Myanmar Economy—World Bank Update—October 2017

Myanmar Economy—World Bank Update—October 2017

The World Bank has just published its latest update on the East Asia Pacific economies. In it, it has summarized (on pages 129 to 131) its most recent thoughts on Myanmar.

The World Bank expects real GDP growth in 2016/17 to have slowed to 5.9% compared to 7% in 2015/16. The macroeconomic environment “has remained relatively stable” but investment has slowed because the private sector has been awaiting greater clarity in the government’s economic agenda, and the public sector remains fiscally constrained.

Growth in 2017/18 is projected to recover to 6.4%.

In 2016/17, inflation pressures have eased and the current and fiscal deficits have narrowed. In 2017/18, the inflation rate is expected to drop further. The public sector deficit is projected at 4.3% of GDP, lower than the 5.9% in the 2017/18 budget. The current account deficit is expected to widen to 6.8% of GDP because of a continued decline in gas receipts and a pick-up in investment related imports.

The Bank cautions that the decline on global gas prices calls for continued fiscal and monetary discipline. It warns that “the economic impact of recent insecurity in Rakhine State may be substantial” and suggests that “accelerating private and public investment are high priorities.”

Summary of the Outlook

An expected recovery in agriculture activity is the main driver behind faster economic growth in the current year. Higher agricultural output should also take some pressure off inflation in the short term. In the long run, it should support to higher rural incomes and declining poverty.

Other areas of the economy highlighted as having potential include infrastructure construction (power, telecoms and housing), as well as hospitality and financial services.



Except for a short spike coinciding with a sharply depreciating Kyat, food price pressures eased in 2016/17. Overall, the CPI averaged 6.8% compared to 10% in 2016/16. Inflation is expected to decline to 5.2% by year-end 2017/18. It is forecast to hold at around 5% in the subsequent two years.

Annual growth in money stock slowed from 26% in 2015/16 to 19% in 2016/17. In part, this reflects the policy of limiting Central Bank financing of the Union Budget. Growth in credit to the private sector remained high at 33%.



The World Bank comments that the improvement in the fiscal deficit (from 4.4% of GDP in 2015/16 to 3% in 2016/17) has recently had more to do with cuts in expenditure than improvements in revenue collection. (Revenue collection at below 11% of GDP remains significantly below potential and regional peers.) Looking forward, it expects a gradual reprioritization of public investments, government revenue reforms, and higher concessional loan disbursements to help ease fiscal constraints. A fiscal deficit of around 4.5% of GDP is forecast for FY 2017 through to FY 2019.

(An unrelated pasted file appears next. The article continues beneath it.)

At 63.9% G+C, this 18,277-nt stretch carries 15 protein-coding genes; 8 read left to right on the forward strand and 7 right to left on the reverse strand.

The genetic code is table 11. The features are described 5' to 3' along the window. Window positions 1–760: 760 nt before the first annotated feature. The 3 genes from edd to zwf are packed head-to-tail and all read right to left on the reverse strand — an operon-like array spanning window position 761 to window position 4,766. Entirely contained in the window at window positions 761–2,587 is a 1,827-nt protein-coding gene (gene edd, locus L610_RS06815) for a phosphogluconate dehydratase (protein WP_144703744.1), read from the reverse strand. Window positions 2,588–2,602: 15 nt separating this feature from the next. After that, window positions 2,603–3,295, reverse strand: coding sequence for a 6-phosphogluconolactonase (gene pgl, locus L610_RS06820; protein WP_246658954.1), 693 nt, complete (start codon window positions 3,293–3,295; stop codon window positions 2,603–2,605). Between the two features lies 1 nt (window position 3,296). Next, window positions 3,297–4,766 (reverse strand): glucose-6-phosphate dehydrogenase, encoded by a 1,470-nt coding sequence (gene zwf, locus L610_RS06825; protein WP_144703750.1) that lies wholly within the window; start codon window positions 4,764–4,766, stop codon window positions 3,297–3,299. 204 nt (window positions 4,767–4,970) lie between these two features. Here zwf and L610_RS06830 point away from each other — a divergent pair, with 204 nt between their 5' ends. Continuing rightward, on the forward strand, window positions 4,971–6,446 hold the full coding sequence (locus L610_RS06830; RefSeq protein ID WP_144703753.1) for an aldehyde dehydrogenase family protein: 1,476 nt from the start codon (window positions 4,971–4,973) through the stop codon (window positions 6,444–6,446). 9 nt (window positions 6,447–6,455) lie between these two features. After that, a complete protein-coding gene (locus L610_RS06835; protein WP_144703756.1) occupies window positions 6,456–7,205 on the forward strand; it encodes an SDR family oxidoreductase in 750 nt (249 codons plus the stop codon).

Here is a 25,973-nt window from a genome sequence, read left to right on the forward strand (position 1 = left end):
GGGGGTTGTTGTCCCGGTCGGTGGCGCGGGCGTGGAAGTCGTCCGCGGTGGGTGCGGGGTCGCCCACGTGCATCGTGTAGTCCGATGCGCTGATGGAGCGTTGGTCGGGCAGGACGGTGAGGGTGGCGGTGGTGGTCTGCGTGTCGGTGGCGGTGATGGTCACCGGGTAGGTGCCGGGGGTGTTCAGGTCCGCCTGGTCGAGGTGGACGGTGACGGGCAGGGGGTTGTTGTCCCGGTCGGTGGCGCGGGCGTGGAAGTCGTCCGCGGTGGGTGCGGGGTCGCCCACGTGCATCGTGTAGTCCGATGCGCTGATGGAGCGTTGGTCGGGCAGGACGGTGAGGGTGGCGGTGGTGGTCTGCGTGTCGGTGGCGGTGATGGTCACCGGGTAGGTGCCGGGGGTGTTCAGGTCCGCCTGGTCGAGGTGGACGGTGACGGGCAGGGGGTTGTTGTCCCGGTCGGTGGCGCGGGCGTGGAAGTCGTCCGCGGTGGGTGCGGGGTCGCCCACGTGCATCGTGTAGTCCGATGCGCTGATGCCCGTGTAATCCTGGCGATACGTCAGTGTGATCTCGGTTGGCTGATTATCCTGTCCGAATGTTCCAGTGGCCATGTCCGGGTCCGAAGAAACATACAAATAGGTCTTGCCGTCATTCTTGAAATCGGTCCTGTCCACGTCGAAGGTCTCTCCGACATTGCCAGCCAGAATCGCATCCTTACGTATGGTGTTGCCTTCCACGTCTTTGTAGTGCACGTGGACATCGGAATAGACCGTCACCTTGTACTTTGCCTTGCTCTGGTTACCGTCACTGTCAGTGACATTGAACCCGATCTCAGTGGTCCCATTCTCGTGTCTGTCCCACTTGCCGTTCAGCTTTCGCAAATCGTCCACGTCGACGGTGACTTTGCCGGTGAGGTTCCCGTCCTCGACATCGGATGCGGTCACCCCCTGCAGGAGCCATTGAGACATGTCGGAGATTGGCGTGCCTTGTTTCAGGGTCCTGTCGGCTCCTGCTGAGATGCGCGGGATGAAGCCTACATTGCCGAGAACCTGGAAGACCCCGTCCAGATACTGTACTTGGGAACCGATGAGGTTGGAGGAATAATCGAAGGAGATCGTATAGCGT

The trade deficit (8.5% of GDP in 2016/17) has been under pressure as gas export receipts have been in decline. The World Bank has also noted that demand for merchandise imports has been picking up, while demand for investment goods has contracted sharply. Looking forward, it expects the current account deficit, which fell from 7.2% of GDP in 2015/16 to 5.3% in 2016/17, to widen again as gas prices remain subdued and investment-related imports are expected to pick up.

Risks and Challenges

In its report, the World Bank has highlighted a number of potential challenges facing the economy:

Low gas prices could impact significantly on fiscal and export balances, and exacerbate financing pressures. A recent import ban by India on pulses and beans may affect exports and farmers’ incomes.

The 2017/18 budget proposes rebalancing expenditures towards higher quality investments and services that benefit the poor, but unless revenue efforts and cash management reforms accelerate, it will be difficult to eliminate central bank financing of the deficit and related pressure on inflation.

Continued monetary discipline and exchange rate flexibility are important as consumer imports continue to grow fast. The impact of Rakhine insecurity may be substantial if it deters investors.

Appropriate implementation of recently adopted prudential regulations are critical for financial sector stability, as lending to agriculture, manufacturing and construction have increased sharply and concerns over credit concentration and asset quality persist.

Accelerating investments in productive capital are critical to long-term growth and job creation. Structural reform is important for domestic value addition, job creation and managing import demand, as well as capturing foreign investment flows.

With respect to future economic strategy, priorities for the government include cost reflective electricity tariffs (with protection of vulnerable groups) to promote financial viability of the power sector; implementation of the Regulation on Credit Information Reporting Systems to improve lending decisions; and adoption and implementation of the Companies Act.

This note and the charts contained in it are adapted from the Myanmar section from the World Bank’s report “Balancing Act”, East Asia and Pacific Economic Update (October 2017). The full report is available on the World Bank’s website. Please refer to this for details, and for notes on chart source data.

Last modified: 9 November 2017